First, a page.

The real-life ocean is scary and full of creatures we haven’t even discovered yet, but the D&D oceans are a thousand times more terrifying.
These lobster-like creatures look like the combination of ever quintessential terrifying sea monster feature you could think of. Exoskeleton? Check. Multiple legs? Got it. Face tentacles? You know it. Giant claws? Why wouldn’t it?! And, to make your entire adventuring party think twice before going anywhere near water, Chuul are known for their hatred of surface dwelling humanoids. Usually sticking to shallow water and shorelines, Chuul aren’t the best swimmers and prefer to engage in combat on land or in very shallow water, so while these aren’t creatures you’ll need to worry about if you’re sailing from one place to another, your party may want to think twice about that beach day.
For boat trips, your party will want to worry about a run in with the Kraken, however. Sort of like giant squids but much worse and much more malicious, Krakens are about a hundred feet long and four thousand pounds of boat crushing tentacles and teeth. In tropical and temperate climates they have been known to pull an entire ship beneath the water and wipe small islands of life, but their go-to move is usually hiding below the surface and pulling potential meals underwater to be eaten in one gulp.
These creatures are a little like the evil manatees of the D&D world; roughly man sized, early descriptions suggested they may be humanoid. That is, until adventurers started noticing all of their tentacles, their sharp teeth, their squid like beaks, and even their hypnotic powers. They have no love for treasure themselves, only caring much for the source of their next meal, but they will bait potential victims with riches and jewels. Morkoths aren’t particularly loyal to anyone, engaging in subterfuge and prone to betraying allies they see as lesser, but never Krakens. A Kraken the Morkoth will grudgingly respect and offer to assist in exchange for food.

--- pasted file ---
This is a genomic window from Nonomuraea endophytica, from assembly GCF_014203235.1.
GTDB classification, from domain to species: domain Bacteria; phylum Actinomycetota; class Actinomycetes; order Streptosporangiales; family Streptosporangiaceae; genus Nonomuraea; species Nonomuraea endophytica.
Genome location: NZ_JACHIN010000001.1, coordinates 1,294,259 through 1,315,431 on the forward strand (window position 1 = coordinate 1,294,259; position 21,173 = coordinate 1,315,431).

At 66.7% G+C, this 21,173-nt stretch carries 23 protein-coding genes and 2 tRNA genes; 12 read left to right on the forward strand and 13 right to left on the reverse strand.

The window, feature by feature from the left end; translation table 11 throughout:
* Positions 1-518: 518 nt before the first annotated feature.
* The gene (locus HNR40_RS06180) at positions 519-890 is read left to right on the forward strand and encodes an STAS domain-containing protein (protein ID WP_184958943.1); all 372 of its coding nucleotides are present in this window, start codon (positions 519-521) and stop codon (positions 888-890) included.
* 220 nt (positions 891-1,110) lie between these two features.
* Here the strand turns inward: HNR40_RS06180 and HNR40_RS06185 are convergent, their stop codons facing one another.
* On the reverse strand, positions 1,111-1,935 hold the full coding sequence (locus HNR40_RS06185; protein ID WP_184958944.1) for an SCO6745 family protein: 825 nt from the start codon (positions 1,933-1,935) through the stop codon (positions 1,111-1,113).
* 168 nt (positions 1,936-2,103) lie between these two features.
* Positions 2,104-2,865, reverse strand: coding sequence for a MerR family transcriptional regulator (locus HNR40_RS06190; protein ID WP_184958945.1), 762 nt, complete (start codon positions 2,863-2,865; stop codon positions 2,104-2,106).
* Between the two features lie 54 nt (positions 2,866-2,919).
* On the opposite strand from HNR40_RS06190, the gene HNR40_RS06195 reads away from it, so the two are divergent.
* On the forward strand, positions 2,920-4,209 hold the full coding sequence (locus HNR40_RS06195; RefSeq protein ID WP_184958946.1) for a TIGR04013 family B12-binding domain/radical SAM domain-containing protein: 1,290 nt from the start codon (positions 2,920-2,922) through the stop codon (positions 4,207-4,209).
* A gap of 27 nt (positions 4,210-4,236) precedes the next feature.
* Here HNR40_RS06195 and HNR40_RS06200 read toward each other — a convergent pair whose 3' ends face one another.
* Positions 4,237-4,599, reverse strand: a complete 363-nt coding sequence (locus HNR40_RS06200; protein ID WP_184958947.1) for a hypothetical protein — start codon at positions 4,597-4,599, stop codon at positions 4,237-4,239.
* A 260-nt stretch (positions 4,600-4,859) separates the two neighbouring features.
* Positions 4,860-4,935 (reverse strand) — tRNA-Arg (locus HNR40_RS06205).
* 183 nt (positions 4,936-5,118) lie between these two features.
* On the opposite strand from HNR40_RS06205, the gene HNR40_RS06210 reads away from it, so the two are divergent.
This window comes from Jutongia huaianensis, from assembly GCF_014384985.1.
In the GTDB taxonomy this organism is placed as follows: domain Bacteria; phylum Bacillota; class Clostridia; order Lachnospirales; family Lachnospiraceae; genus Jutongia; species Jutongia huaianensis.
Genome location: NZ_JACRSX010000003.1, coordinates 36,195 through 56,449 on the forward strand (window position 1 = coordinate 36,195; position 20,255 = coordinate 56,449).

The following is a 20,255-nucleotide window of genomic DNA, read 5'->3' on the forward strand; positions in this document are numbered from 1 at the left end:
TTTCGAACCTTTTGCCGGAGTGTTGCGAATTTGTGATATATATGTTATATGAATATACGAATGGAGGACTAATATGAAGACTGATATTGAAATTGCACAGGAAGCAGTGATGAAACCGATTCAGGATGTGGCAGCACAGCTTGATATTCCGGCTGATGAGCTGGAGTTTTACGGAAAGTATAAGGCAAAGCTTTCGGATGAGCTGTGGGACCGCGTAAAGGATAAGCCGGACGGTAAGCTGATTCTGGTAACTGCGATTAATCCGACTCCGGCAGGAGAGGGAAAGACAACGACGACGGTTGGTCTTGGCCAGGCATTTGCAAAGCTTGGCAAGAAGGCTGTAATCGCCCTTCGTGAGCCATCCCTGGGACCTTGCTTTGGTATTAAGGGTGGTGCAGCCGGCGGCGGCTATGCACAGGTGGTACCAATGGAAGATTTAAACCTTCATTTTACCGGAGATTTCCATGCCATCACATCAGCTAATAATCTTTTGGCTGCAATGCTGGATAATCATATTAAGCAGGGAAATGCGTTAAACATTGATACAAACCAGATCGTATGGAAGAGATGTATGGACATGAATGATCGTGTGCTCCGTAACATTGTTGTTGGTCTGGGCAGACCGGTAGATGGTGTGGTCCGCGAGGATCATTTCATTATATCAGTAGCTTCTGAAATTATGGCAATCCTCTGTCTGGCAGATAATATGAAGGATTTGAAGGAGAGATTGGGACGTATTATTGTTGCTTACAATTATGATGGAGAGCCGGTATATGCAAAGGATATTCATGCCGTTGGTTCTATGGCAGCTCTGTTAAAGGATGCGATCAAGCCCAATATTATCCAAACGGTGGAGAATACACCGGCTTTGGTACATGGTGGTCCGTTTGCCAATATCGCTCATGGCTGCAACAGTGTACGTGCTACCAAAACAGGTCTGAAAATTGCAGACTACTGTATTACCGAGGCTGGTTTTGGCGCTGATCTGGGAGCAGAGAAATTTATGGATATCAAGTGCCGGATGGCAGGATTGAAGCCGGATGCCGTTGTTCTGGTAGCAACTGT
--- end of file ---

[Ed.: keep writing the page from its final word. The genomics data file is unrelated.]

Also known as “drowned ones,” Sea Zombies are the undead corpses of humans who died at sea and arose as zombies. They look exactly as horrifying as you would expect, bloated and water logged and often covered in barnacles or starfish. But unlike your average zombie, Sea Zombies possess free will and cunning. On land they are slow, but in the water these creatures have the upper hand, almost incapable of sinking and able to swim and move incredibly fast. Since they are smarter than your average zombie, drowned ones will often uses the weapons and skills they had in life, whether that be clubs, daggers, hooks, swords, or hand to hand combat.
Vaguely Lovecraftian in style and terror, the Aboleths are a race of malicious, eel like monsters with psionic abilities. Going right from teeth to kills to tentacles, they average twenty feet long and more than six thousand pounds, but since Aboleths seem to be one of those animals that grow for their entire lives some ancient ones have reached upwards of forty feet. Though you may think their most terrifying feature is their lamprey like mouth of jawless teeth, what actually sets Aboleths about from other sea creatures are their psionic powers, their ability to create mindless slaves of potential victims, and their racial memory, allowing them to inherit all of the memories of their ancestors. They are a highly intelligent race of monsters and they use that intelligence to make servants and generally spread cruelty throughout the sea.
What’s the scariest sea creature you’ve encountered during your D&D sessions? Does your party enjoy a good ocean based adventure, or do you stick to the dry-land monsters you’re familiar with? Which aquatic monster or mythology is your favorite? Let us know in the comments!